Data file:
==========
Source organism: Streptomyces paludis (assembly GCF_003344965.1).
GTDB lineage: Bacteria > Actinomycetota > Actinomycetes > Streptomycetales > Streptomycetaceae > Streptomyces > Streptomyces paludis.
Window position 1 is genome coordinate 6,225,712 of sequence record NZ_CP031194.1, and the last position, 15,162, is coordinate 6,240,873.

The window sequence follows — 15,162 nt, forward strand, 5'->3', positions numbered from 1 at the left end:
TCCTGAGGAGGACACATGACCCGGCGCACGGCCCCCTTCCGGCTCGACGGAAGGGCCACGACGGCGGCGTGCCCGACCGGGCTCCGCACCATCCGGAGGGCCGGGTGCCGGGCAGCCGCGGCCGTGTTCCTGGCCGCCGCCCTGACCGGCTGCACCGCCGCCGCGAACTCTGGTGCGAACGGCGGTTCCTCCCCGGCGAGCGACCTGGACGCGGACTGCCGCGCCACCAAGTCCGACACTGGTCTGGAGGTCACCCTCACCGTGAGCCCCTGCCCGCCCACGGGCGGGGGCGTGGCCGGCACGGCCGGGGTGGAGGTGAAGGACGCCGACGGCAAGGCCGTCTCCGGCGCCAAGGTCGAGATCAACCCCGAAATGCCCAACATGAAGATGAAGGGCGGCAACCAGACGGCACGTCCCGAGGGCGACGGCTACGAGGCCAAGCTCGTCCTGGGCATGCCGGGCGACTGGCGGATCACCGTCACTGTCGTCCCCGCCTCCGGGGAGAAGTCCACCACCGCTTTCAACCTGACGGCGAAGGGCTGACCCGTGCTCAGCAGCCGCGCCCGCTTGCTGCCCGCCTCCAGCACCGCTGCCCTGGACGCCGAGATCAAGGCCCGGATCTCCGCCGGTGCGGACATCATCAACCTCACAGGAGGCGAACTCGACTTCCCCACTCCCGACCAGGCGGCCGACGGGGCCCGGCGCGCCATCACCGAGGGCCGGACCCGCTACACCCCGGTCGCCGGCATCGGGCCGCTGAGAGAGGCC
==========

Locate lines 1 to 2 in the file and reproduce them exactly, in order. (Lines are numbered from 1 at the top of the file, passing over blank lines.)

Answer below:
Source organism: Streptomyces paludis (assembly GCF_003344965.1).
GTDB lineage: Bacteria > Actinomycetota > Actinomycetes > Streptomycetales > Streptomycetaceae > Streptomyces > Streptomyces paludis.